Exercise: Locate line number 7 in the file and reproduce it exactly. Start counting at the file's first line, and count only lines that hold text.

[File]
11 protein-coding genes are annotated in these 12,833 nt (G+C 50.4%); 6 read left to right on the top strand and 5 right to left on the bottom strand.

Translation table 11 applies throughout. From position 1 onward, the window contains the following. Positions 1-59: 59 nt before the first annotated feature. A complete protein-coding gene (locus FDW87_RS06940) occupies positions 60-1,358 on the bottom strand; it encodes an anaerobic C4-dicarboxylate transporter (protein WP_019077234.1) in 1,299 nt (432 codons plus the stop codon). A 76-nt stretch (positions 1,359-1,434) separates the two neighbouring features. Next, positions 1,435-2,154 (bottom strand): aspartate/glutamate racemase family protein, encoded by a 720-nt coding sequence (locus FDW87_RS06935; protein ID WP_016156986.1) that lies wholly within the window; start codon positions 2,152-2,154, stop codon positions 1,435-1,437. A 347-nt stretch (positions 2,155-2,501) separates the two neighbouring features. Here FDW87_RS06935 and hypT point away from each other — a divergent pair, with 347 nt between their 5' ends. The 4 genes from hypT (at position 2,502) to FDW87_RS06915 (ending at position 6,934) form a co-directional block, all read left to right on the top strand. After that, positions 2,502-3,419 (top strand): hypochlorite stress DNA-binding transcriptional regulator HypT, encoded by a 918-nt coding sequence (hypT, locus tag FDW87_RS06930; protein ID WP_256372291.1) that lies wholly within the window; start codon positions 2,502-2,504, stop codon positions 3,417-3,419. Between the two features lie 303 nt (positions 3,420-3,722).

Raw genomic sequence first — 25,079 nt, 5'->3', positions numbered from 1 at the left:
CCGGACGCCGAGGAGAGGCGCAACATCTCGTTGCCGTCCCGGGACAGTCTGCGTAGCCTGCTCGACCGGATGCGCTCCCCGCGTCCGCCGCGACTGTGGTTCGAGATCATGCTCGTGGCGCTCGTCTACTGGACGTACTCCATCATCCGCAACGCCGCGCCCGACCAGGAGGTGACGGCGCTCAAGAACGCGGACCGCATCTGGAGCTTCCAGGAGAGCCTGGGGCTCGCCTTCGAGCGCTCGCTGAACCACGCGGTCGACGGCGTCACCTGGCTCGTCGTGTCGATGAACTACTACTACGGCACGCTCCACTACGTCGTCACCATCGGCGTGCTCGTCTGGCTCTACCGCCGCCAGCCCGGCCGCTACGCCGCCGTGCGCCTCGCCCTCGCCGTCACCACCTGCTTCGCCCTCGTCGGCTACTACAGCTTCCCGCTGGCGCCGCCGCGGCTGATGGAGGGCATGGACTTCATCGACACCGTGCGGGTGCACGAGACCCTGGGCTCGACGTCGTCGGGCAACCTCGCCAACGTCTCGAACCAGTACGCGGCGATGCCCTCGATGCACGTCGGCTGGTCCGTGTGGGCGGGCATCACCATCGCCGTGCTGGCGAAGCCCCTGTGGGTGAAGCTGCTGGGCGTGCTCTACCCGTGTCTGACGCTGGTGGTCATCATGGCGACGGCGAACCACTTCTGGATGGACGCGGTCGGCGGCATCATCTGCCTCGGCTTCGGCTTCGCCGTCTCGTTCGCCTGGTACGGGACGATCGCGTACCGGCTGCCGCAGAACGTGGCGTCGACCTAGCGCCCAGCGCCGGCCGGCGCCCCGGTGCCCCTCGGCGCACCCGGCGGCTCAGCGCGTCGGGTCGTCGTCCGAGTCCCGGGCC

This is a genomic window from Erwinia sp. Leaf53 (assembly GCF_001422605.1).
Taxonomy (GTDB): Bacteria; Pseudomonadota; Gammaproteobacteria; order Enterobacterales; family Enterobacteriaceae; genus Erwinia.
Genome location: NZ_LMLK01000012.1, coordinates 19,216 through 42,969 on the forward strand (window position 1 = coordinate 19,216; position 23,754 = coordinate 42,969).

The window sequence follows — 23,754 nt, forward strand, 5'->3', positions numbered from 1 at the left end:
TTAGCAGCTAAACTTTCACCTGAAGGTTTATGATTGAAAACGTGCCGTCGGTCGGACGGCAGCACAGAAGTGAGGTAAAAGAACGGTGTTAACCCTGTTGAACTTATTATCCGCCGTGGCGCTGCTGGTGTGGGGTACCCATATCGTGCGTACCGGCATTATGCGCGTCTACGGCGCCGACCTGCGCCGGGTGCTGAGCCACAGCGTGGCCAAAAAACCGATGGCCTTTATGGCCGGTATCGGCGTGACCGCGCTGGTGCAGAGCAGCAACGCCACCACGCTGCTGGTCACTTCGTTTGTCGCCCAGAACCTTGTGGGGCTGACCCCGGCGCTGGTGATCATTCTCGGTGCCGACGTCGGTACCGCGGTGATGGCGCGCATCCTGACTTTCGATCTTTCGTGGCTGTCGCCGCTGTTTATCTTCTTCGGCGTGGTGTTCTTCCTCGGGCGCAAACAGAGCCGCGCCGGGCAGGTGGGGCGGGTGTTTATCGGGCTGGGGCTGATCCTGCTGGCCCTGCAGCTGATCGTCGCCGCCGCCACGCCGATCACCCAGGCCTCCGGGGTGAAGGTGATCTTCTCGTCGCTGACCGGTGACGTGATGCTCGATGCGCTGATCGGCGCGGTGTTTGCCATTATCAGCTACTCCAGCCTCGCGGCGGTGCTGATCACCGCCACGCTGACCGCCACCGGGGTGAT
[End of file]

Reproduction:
Genome location: NZ_LMLK01000012.1, coordinates 19,216 through 42,969 on the forward strand (window position 1 = coordinate 19,216; position 23,754 = coordinate 42,969).